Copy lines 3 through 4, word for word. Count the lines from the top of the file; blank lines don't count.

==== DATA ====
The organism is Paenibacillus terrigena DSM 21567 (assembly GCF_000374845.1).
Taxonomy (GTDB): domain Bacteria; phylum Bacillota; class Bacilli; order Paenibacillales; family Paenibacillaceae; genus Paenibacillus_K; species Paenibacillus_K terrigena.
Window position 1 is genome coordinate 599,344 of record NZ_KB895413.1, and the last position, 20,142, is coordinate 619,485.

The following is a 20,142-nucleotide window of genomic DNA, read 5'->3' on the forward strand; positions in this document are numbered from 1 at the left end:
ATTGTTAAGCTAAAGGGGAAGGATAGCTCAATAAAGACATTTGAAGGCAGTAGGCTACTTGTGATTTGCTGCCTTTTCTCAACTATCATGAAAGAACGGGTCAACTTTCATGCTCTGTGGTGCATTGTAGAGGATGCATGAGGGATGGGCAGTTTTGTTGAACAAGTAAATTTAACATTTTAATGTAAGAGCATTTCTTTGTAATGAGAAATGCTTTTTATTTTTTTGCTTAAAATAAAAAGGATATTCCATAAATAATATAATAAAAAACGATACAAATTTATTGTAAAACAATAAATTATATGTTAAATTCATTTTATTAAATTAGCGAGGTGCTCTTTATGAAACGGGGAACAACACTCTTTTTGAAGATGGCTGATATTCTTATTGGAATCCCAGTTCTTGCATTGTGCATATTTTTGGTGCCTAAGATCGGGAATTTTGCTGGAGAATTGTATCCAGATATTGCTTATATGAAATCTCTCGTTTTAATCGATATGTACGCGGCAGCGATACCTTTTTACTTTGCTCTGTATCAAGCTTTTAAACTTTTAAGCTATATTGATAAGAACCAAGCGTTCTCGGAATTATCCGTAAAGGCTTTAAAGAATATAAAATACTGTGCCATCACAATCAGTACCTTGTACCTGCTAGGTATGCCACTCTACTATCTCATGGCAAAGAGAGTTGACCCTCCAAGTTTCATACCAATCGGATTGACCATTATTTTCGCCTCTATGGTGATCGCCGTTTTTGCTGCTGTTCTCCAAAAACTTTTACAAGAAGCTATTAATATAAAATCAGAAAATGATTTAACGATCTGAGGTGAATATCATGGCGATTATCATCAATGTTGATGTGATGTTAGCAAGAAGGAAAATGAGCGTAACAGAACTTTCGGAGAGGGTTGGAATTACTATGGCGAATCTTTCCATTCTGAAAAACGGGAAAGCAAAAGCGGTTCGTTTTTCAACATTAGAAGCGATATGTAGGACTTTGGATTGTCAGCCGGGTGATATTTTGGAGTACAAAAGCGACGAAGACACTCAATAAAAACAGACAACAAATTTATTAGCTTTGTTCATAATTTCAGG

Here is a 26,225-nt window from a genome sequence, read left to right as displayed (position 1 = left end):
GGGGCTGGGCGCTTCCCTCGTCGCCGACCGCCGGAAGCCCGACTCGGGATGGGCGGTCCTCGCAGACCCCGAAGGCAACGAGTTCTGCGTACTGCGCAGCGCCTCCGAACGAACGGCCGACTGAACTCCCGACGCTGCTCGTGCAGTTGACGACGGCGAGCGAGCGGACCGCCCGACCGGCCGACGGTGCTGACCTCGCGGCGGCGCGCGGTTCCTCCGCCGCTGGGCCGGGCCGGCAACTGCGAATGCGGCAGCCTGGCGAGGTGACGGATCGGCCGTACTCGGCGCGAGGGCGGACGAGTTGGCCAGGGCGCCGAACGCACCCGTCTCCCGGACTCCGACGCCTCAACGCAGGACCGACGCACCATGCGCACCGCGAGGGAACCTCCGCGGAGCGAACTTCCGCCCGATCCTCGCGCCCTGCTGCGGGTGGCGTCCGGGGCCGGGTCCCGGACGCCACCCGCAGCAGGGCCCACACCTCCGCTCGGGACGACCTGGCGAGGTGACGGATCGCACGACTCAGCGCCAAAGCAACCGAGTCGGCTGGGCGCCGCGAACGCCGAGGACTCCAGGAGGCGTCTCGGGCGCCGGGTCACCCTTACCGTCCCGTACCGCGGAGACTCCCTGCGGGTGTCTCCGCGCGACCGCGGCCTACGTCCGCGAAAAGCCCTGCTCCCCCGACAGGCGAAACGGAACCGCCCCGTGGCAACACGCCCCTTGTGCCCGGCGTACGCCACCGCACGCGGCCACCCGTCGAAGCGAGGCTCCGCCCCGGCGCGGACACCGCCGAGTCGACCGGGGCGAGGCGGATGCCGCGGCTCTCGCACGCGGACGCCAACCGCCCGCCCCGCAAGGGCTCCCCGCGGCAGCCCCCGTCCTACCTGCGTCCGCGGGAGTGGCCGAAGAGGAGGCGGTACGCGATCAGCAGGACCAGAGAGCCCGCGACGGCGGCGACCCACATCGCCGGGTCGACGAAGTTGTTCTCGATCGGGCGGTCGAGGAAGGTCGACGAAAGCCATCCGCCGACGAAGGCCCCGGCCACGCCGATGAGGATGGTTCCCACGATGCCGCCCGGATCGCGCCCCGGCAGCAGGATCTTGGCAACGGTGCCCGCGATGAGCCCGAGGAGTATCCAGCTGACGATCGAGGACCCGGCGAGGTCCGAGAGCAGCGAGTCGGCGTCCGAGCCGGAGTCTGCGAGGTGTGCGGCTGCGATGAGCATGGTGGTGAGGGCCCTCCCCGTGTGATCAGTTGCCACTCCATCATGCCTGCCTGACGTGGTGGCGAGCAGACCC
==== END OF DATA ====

Window position 1 is genome coordinate 599,344 of record NZ_KB895413.1, and the last position, 20,142, is coordinate 619,485.

The following is a 20,142-nucleotide window of genomic DNA, read 5'->3' on the forward strand; positions in this document are numbered from 1 at the left end: